This rechargeable proton battery could replace lithium batteries in smartphones
The era of those expensive lithium-ion batteries commonly used in smartphones may finally see its ending.
The smartphones’ batteries have seen a long dominance of lithium-ion based integration after their introduction in the early 90s. And now it’s time to move on. Some researchers at RMIT University in Melbourne have created the world’s first rechargeable proton battery that uses carbon and water instead of lithium.
With the help of readily available and sustainable materials (oxygen and water), this proton battery is much more environmentally friendly than current lithium-ion batteries and it has the potential to store more energy.
In an interview with Guardian, the lead researcher of RMIT team, Mr. John Andrews has said that lithium-ion batteries are great but still, they are an insufficient source of electricity at higher cost. Meanwhile, hydro is also a good technology but it requires suitable sites and may cost enough. On the contrary, he believes that proton batteries are the ultimate solution for hand-held devices, as he says,
“Powering batteries with protons has the potential to be more economical than using lithium ions, which are made from scarce resources. Carbon, which is the primary resource used in our proton battery, is abundant and cheap compared to both metal hydrogen-storage alloys, and the lithium needed for rechargeable lithium-ion batteries.”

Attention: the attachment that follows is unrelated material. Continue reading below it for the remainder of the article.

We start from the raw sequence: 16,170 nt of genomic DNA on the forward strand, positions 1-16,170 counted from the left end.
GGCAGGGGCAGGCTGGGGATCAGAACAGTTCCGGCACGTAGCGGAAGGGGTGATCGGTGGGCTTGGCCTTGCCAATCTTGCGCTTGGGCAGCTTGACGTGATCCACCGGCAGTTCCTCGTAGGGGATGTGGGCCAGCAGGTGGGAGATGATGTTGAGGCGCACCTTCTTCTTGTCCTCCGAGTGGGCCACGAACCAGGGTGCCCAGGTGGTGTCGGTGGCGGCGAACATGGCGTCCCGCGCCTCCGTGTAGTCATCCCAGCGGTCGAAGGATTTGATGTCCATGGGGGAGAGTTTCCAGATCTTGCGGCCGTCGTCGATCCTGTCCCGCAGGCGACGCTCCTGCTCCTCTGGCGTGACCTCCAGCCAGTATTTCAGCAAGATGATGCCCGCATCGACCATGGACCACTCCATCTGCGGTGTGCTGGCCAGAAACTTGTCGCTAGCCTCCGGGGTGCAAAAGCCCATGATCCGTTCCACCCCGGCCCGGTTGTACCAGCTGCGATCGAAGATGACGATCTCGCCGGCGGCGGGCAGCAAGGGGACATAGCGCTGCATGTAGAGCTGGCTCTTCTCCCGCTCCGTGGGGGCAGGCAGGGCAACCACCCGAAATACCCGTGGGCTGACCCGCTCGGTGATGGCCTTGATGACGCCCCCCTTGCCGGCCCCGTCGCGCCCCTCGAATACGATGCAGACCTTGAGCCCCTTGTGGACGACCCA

This rechargeable battery uses a carbon electrode to store hydrogen along with a reversible fuel cell to produce electricity. When the battery is turned on for action, the protons go back via reversible fuel cell to produce water, which eventually combines with oxygen to generate power.
It must be noted that only a small-scale prototype of these batteries have been developed so far and the commercial availability of these batteries is far from happening until next 5 to10 years. Meanwhile, it is also not clear that whether smartphone industry will adopt this tech in future or not but one thing is certain that these batteries would be a direct competitor to Tesla’s PowerWall (that is used to store energy to power homes) when they will be made commercially available.